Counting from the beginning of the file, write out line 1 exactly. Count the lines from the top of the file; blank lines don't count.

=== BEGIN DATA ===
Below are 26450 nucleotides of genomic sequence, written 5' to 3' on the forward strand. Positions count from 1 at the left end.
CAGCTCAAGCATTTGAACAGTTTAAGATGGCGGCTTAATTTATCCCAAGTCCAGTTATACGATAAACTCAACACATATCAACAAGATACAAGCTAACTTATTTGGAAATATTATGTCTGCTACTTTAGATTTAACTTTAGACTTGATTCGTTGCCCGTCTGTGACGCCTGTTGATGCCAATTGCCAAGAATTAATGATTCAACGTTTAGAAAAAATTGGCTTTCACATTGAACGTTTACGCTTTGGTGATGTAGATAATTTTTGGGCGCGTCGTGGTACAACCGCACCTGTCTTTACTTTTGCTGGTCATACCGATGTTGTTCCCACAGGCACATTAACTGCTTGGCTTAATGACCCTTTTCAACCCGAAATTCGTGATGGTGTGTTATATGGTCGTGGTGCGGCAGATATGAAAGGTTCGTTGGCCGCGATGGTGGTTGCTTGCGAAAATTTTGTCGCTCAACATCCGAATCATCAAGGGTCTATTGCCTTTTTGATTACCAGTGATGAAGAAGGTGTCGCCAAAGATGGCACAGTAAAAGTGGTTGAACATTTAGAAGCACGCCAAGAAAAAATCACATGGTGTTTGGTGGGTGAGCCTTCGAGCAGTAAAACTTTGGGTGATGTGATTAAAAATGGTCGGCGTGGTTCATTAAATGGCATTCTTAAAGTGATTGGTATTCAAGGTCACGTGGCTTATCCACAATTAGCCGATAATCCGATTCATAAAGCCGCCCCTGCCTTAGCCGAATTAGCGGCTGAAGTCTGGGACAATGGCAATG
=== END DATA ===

Below are 26450 nucleotides of genomic sequence, written 5' to 3' on the forward strand. Positions count from 1 at the left end.